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Adler-32 is a checksum algorithm that hashes byte sequences to 32 bit values. It is named after its inventor, Mark Adler, who also co-invented the Gzip and Zlib compressed file formats. Amongst other differences, Gzip uses CRC-32 as its checksum and Zlib uses Adler-32.

The algorithm, described in RFC 1950, is simple. Conceptually, there are two unsigned integers `s1` and `s2` of infinite precision, initialized to `0` and `1`. These two accumulators are updated for every input byte `src[i]`. At the end of the loop, `s1` is `1` plus the sum of all source bytes and `s2` is the sum of all (intermediate and final) `s1` values:

```var s1 = 1;
var s2 = 0;
for_each i in_the_range_of src {
s1 = s1 + src[i];
s2 = s2 + s1;
}
return ((s2 % 65521) << 16) | (s1 % 65521);
```

The final `uint32_t` hash value is composed of two 16-bit values: `(s1 % 65521)` in the low 16 bits and `(s2 % 65521)` in the high 16 bits. `65521` is the largest prime number less than `(1 << 16)`.

Infinite precision arithmetic requires arbitrarily large amounts of memory. In practice, computing the Adler-32 hash instead uses a `uint32_t` typed `s1` and `s2`, modifying the algorithm to be concious of overflow inside the loop:

```uint32_t s1 = 1;
uint32_t s2 = 0;
for_each i in_the_range_of src {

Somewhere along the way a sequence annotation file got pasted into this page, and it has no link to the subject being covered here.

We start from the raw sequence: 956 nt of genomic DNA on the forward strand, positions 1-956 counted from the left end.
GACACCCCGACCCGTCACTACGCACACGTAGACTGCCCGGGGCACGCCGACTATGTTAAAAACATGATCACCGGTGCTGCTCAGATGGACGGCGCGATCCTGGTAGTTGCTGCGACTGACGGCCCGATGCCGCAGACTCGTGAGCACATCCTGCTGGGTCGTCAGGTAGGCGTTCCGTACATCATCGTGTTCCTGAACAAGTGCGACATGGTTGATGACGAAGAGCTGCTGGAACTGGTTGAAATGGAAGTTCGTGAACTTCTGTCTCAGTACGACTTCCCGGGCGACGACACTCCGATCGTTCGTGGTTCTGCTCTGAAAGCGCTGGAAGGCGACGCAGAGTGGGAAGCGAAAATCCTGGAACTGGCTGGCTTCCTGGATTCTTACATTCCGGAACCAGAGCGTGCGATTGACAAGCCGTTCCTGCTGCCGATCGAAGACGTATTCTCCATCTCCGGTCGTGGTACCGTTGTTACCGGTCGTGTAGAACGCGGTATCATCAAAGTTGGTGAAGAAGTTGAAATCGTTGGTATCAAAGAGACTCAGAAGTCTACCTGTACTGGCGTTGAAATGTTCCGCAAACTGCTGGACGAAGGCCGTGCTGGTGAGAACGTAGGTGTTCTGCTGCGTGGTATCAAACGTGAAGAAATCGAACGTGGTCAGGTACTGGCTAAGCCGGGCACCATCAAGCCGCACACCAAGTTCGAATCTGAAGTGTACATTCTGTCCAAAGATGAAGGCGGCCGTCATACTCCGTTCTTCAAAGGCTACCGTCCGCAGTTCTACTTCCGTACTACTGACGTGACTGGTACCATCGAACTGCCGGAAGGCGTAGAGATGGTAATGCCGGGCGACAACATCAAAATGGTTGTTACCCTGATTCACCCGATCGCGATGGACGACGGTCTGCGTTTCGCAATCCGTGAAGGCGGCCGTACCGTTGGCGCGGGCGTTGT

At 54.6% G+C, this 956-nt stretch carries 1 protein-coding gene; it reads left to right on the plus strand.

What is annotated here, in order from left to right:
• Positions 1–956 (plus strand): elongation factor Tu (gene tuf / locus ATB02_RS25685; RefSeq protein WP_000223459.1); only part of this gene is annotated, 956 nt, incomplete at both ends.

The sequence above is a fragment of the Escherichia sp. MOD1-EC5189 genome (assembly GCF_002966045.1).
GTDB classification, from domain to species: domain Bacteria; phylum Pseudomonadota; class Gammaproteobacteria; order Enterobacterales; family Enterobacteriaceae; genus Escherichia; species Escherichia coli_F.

s1 = (s1 + src[i]) % 65521;
s2 = (s2 + s1)     % 65521;
}
return (s2 << 16) | s1;
```

The loop can be split into two levels, so that the relatively expensive modulo operation can be hoisted out of the inner loop:

```uint32_t s1 = 1;
uint32_t s2 = 0;
for_each_sub_slice s of_length_up_to M partitioning src {
for_each i in_the_range_of s {
s1 = s1 + s[i];
s2 = s2 + s1;
}
s1 = s1 % 65521;
s2 = s2 % 65521;
}
return (s2 << 16) | s1;
```

We just need to find the largest `M` such that the inner loop cannot overflow. The worst case scenario is that `s1` and `s2` both start the inner loop at `65520` and every subsequent `src[i]` byte equals `0xFF`. A simple computation finds that the largest non-overflowing `M` is 5552.

In a happy coincidence, 5552 is an exact multiple of 16, which often works well with loop unrolling and with SIMD alignment.

## Comparison with CRC-32

Adler-32 is a very simple hashing algorithm. While its output is nominally a `uint32_t` value, it isn't uniformly distributed across the entire `uint32_t` range. The `[65521, 65535]` range of each 16-bit half of an Adler-32 checksum is never touched.

While neither Adler-32 or CRC-32 are cryptographic hash functions, there is still a stark difference in the patterns (or lack of) in their hash values of the `N`-byte string consisting entirely of zeroes, as this Go program shows:

```N  Adler-32    CRC-32      Input
0  0x00000001  0x00000000  ""
1  0x00010001  0xD202EF8D  "\x00"
2  0x00020001  0x41D912FF  "\x00\x00"
3  0x00030001  0xFF41D912  "\x00\x00\x00"
4  0x00040001  0x2144DF1C  "\x00\x00\x00\x00"
5  0x00050001  0xC622F71D  "\x00\x00\x00\x00\x00"
6  0x00060001  0xB1C2A1A3  "\x00\x00\x00\x00\x00\x00"
7  0x00070001  0x9D6CDF7E  "\x00\x00\x00\x00\x00\x00\x00"
```

Adler-32 is a simpler algorithm than CRC-32. At the time Adler-32 was invented, it had noticeably higher throughput. With modern SIMD implementations, that performance difference has largely disappeared.

# Worked Example

A worked example for calculating the Adler-32 hash of the three byte input “Hi\n”, starting from the initial state `(s1 = 1)` and `(s2 = 0)`:

```src[i]  ((s2 << 16) | s1)
----    0x00000001
0x48    0x00490049
0x69    0x00FB00B2
0x0A    0x01B700BC
```